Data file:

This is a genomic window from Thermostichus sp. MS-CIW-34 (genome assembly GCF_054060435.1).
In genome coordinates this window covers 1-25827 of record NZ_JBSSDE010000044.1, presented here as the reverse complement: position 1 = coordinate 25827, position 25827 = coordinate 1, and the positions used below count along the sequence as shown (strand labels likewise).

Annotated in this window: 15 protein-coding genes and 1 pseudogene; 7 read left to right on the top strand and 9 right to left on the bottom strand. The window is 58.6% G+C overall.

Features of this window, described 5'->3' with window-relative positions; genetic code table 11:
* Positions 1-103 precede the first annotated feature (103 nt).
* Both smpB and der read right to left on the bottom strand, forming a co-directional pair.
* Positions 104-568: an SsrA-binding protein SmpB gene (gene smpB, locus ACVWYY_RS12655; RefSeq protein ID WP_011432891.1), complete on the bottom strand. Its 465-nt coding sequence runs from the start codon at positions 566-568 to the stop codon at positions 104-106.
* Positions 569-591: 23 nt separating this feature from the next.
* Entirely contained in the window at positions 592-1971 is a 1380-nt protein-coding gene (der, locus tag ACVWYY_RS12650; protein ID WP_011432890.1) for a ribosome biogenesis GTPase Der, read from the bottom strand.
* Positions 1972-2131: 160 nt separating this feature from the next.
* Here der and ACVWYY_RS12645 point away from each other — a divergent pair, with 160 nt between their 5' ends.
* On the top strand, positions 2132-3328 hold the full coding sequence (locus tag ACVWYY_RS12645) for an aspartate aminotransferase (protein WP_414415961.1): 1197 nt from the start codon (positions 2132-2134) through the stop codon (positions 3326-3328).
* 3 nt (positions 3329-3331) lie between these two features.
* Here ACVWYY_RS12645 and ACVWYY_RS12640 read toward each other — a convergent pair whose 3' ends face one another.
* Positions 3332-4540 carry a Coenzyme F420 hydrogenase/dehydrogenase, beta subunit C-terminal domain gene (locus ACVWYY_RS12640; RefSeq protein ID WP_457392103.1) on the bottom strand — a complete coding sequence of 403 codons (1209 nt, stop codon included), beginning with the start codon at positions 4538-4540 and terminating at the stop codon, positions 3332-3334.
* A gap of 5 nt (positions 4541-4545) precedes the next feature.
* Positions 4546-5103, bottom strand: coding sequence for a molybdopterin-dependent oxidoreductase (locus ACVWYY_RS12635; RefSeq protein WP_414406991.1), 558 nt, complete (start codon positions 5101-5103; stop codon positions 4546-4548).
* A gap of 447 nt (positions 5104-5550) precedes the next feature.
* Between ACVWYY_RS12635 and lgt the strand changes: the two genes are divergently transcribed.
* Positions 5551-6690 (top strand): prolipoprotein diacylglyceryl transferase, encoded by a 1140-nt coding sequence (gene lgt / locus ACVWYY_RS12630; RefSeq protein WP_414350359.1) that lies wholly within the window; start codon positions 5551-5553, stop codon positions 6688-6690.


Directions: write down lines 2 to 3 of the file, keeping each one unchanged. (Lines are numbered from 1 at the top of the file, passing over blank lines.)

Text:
In genome coordinates this window covers 1-25827 of record NZ_JBSSDE010000044.1, presented here as the reverse complement: position 1 = coordinate 25827, position 25827 = coordinate 1, and the positions used below count along the sequence as shown (strand labels likewise).

Annotated in this window: 15 protein-coding genes and 1 pseudogene; 7 read left to right on the top strand and 9 right to left on the bottom strand. The window is 58.6% G+C overall.